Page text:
Making Therapy Work for You Continued -- Tool 1: Take Off the Mask

06/18/2015 01:49 pm ET | Updated Jun 18, 2016
Marcin Balcerzak via Getty Images

This is the first in a series of posts in which I'll explain five tools that you can use to make your time in psychotherapy more effective. For an introduction see my post "10 Tips to Make Therapy Work for You". For details on all 10 tools, see my book, I'm Working On It In Therapy.

In the film Kissing Jessica Stein, Jessica is speaking with someone she's dating about an intimate struggle she's having. The friend asks her "Do you talk to your therapist about this?" Jessica tells her "Of course not. That's much too private." The line gets a laugh because we all know that it's important to tell your therapist everything. But it also highlights a struggle for people in therapy and for people considering going into therapy: How can you tell your deepest darkest secrets to a perfect stranger?

Virtually all of us want to be liked and understood by our therapist. It's human. And many of us fear that if we show them all the different parts of our personality, including the parts we're embarrassed by, they either won't like us or they will misunderstand us. But here's the deal: We all have a dark side -- you're not alone in this. And the more we try to deny that dark side, the worse it gets. Like a wound that's been under a bandage, it's going to need air and light to heal eventually. And therapy is a good place to start to air it out.

To get the most out of psychotherapy try to show as many of the different parts of your personality in your session as you can. We all wear masks -- personas -- to get along in less intimate settings such as professional situations, and to get through difficult times. Our personas may help us to appear polite, invulnerable, smart, helpless or anxious. They usually aren't a problem unless they exclude the other parts of our personality too much of the time. This mask has an important place in your life -- but that place isn't in therapy.

There's a paradox in therapy: It works best when you can give up trying to be a good client, whatever you think that means -- thoughtful, cooperative, expressive, compliant or diligent -- and let yourself be a bad client for a spell. Notice what you want to leave out -- the angry beast, the needy or vulnerable child, the indulgent sensualist, the righteous judge, the cynical misanthrope, the confident hero -- and allow all those parts to be expressed and seen in session. It's rare for people to out and out lie in therapy: the real issue is full disclosure.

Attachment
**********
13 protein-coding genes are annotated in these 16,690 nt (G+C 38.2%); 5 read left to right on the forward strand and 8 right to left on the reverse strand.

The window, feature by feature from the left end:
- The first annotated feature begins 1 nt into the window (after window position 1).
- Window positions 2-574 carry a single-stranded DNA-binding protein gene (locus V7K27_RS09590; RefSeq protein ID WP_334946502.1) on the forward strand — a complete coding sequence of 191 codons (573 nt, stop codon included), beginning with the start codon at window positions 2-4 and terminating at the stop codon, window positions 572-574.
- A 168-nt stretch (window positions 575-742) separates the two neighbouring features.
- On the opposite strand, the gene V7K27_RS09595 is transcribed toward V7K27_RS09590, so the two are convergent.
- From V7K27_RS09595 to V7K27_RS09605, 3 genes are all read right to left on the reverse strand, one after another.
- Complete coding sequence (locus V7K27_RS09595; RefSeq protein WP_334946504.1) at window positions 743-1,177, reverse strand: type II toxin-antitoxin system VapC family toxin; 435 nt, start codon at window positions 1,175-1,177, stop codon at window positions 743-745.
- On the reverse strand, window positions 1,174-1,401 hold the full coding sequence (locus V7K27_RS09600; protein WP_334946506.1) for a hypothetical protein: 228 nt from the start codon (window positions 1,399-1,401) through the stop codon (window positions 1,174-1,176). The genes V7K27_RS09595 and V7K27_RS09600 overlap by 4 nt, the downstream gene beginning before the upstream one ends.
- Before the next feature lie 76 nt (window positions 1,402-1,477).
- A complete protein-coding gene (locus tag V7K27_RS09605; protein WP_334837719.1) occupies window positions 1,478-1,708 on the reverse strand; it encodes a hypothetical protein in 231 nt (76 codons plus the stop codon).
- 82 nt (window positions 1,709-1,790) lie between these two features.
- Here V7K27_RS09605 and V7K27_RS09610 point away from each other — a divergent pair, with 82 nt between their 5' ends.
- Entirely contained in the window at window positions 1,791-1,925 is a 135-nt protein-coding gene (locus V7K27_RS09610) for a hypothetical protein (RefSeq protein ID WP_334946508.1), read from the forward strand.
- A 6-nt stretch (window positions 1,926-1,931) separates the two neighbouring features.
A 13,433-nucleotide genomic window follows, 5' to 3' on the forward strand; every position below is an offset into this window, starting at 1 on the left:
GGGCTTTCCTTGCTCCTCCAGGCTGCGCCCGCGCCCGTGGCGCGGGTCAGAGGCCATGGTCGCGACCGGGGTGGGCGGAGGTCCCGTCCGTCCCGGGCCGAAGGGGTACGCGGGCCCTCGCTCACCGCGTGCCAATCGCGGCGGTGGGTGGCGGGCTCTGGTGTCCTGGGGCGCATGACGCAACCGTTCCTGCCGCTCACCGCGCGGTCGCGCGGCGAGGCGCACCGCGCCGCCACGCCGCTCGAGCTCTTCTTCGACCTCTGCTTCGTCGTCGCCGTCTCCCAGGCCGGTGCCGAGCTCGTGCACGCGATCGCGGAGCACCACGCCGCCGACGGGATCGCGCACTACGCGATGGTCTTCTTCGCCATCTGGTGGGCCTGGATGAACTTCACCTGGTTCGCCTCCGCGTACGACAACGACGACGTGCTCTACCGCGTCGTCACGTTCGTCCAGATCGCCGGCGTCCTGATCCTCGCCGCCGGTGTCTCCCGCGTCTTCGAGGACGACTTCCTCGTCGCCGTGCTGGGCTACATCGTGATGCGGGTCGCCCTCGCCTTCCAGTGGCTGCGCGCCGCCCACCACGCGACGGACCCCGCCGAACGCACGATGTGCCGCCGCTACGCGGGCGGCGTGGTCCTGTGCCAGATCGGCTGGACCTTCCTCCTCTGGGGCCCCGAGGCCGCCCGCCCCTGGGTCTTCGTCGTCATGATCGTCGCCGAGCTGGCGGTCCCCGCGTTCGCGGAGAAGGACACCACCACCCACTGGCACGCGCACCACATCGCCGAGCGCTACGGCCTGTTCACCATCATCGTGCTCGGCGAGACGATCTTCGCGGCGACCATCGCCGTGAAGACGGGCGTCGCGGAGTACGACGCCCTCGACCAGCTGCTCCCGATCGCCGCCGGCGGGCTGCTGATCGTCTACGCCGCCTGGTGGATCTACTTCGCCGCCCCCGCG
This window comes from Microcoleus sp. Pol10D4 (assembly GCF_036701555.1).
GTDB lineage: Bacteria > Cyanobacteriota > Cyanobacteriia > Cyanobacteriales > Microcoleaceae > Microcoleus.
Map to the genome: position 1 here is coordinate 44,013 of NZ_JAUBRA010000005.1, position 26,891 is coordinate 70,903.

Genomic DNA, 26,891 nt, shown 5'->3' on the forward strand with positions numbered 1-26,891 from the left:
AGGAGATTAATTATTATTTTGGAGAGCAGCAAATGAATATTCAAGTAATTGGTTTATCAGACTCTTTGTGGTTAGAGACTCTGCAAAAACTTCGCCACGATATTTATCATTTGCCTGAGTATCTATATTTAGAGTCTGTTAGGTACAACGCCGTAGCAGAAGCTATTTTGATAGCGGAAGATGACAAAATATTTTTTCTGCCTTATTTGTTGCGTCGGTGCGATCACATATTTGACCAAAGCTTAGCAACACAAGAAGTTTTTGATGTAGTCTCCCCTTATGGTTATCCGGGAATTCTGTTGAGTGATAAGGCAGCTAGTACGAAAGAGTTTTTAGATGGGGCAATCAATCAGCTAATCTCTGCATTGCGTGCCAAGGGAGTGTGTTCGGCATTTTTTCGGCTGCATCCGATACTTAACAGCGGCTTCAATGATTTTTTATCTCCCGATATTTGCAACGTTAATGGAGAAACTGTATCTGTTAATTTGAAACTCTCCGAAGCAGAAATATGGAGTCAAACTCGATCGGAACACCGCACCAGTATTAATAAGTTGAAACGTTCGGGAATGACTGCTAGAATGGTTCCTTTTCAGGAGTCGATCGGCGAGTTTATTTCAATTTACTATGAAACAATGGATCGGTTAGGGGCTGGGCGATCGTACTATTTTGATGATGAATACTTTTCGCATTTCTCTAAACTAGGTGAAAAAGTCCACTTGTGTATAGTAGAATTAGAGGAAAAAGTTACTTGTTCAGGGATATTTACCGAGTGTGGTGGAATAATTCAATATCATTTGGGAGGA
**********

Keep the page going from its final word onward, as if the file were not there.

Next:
We are our most emotionally healthy when all the contrasting parts of our personality are working together: the child and the parent, the angel and the devil, the strong and the weak, the emotional and the rational, and the hopeful and the guarded. Therapy helps us to identify these parts, to get to know them well, to personify them -- perhaps even give them a name and a face -- and to bring them into balance. But it's harder for your therapist to help you with this if you're holding them back.

What this means in terms of actual practice is to try to allow yourself to be very spontaneous in your sessions. Say whatever comes to mind no matter how irrelevant, silly or embarrassing it may seem to you. This may also mean letting tears flow, letting anger come out, or acknowledging shame or pride. Therapy serves as a safe place to start to experiment with letting these other parts come out. If you can take this approach, with time you'll start to notice parts that you weren't even aware were there.

If it's hard to be spontaneous, talk about that. It could be connected to the more obvious issues of depression or anxiety that may have brought you in. And if you don't feel ready to let certain parts of your personality be seen, tell your therapist. Just acknowledge to him or her that you're aware of wanting to block something. Simply saying that is a very important step. You don't have to actually show it until you're ready.

I understand therapy to be an additive process -- it's about including the parts of the personality that have been left out -- and you can help this process by noticing what you want to exclude. There is usually something redemptive in this excluded part, though it may take reflection to see what that is, and acceptance to find the positive possibilities buried at the core of it. In fact, it's often the missing part of your puzzle.

Another way to understand your work in therapy is to see it as a journey toward wholeness, so that eventually the different parts of the personality work together as harmoniously as possible. But you need to get them all to the bargaining table to bring that about. Your therapy sessions are a safe place to do that.

So part of your work is to eventually let these other parts of you into your sessions. And part of your work is to welcome these parts with acceptance and compassion -- not judgement. There's a reason these parts have developed as they have, and there's a reason why you've felt that you needed to exclude them. These are the cursed princes and princesses who appear to be frogs. They're going to need a little love from you to change.

I'll be posting again next week about what you can do to make your therapy work for you. Meanwhile, please leave us a comment and let us know what parts of your personality came out in therapy -- or what parts you'd like to leave out.